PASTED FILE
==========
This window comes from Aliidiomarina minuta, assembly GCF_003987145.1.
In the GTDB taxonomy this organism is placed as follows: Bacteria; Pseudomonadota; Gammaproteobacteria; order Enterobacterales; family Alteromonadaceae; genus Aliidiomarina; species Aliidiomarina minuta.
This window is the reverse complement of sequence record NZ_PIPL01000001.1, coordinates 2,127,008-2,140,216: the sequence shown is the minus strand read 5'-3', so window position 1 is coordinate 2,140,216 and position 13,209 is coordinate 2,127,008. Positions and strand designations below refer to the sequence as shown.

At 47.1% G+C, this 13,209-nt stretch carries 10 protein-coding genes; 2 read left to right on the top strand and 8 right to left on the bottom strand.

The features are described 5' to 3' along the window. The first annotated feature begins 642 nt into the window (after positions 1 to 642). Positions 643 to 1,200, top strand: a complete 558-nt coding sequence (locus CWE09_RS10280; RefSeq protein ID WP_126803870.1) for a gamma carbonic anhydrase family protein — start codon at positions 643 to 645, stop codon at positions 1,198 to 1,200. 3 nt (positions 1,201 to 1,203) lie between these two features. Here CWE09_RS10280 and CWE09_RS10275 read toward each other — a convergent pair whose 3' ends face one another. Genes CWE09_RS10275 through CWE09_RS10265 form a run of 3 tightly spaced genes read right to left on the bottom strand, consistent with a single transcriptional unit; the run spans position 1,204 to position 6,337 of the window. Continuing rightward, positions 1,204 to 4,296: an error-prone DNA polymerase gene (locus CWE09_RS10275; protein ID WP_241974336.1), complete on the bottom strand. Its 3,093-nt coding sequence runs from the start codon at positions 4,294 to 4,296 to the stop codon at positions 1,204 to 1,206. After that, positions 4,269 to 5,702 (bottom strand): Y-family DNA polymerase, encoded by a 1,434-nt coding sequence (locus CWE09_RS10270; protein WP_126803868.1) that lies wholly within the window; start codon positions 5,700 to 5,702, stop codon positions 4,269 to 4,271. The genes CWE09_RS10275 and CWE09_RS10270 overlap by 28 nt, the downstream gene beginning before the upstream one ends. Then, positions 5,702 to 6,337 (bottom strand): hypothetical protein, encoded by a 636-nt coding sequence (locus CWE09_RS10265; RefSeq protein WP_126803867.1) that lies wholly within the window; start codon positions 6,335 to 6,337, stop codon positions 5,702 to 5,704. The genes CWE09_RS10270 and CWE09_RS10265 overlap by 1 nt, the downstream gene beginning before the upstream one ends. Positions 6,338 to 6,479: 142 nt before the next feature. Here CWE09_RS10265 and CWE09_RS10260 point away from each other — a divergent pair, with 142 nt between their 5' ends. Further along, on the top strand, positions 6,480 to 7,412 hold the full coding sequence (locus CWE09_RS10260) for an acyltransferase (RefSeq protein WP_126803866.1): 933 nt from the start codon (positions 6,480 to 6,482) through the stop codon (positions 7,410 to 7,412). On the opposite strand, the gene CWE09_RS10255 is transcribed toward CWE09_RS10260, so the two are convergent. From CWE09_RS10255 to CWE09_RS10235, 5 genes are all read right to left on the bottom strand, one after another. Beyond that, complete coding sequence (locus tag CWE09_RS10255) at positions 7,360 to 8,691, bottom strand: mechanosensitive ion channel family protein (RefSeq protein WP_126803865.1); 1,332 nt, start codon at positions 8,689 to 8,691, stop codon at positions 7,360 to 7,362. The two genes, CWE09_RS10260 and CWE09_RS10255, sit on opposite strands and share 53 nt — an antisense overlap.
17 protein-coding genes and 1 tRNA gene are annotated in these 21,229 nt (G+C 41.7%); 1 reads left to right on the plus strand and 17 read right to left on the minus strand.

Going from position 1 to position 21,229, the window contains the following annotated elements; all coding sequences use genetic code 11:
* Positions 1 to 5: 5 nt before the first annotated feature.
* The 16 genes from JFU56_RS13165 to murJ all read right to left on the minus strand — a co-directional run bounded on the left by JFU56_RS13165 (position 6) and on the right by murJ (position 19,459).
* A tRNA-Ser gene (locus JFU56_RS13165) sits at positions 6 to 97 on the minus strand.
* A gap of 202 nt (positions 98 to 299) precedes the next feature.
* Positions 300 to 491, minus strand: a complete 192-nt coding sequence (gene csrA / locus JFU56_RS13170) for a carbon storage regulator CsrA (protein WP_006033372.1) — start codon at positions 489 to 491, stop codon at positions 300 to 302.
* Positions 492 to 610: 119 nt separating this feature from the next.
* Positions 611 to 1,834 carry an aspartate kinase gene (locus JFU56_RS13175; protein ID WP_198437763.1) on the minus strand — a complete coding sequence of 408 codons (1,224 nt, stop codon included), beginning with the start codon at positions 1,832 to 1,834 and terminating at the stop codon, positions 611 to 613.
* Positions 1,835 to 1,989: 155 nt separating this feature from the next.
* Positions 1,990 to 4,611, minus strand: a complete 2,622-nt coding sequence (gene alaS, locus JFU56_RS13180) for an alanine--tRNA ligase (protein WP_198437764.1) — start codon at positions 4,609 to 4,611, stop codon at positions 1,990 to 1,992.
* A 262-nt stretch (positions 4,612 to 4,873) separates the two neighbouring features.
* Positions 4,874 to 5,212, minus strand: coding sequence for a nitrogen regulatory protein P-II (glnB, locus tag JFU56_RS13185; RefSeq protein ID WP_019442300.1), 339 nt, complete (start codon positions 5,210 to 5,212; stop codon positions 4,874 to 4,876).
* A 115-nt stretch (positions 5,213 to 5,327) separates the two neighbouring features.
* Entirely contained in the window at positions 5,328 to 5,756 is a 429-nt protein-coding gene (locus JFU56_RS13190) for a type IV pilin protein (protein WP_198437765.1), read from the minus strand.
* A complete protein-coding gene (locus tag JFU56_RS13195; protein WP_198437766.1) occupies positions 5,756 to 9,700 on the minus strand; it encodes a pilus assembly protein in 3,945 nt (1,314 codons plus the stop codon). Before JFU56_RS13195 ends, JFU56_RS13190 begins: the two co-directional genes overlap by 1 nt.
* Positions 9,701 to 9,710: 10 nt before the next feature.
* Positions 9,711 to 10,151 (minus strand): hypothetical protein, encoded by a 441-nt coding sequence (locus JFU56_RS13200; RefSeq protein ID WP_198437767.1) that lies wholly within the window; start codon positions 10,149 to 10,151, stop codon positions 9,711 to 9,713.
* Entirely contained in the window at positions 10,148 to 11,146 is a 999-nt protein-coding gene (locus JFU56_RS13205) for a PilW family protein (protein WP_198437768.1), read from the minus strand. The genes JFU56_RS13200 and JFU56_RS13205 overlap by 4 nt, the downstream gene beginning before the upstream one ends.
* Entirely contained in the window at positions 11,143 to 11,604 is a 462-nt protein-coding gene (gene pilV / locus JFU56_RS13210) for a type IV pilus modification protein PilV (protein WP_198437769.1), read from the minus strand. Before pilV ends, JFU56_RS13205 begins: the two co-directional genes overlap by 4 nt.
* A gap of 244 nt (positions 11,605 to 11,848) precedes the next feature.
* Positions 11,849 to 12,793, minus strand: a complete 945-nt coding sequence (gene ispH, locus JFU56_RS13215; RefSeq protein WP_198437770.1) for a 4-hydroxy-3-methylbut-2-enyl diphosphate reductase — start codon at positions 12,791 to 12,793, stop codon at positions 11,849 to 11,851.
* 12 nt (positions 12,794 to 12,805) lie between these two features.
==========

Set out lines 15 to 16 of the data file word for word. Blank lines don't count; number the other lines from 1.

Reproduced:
* Positions 1,835 to 1,989: 155 nt separating this feature from the next.
* Positions 1,990 to 4,611, minus strand: a complete 2,622-nt coding sequence (gene alaS, locus JFU56_RS13180) for an alanine--tRNA ligase (protein WP_198437764.1) — start codon at positions 4,609 to 4,611, stop codon at positions 1,990 to 1,992.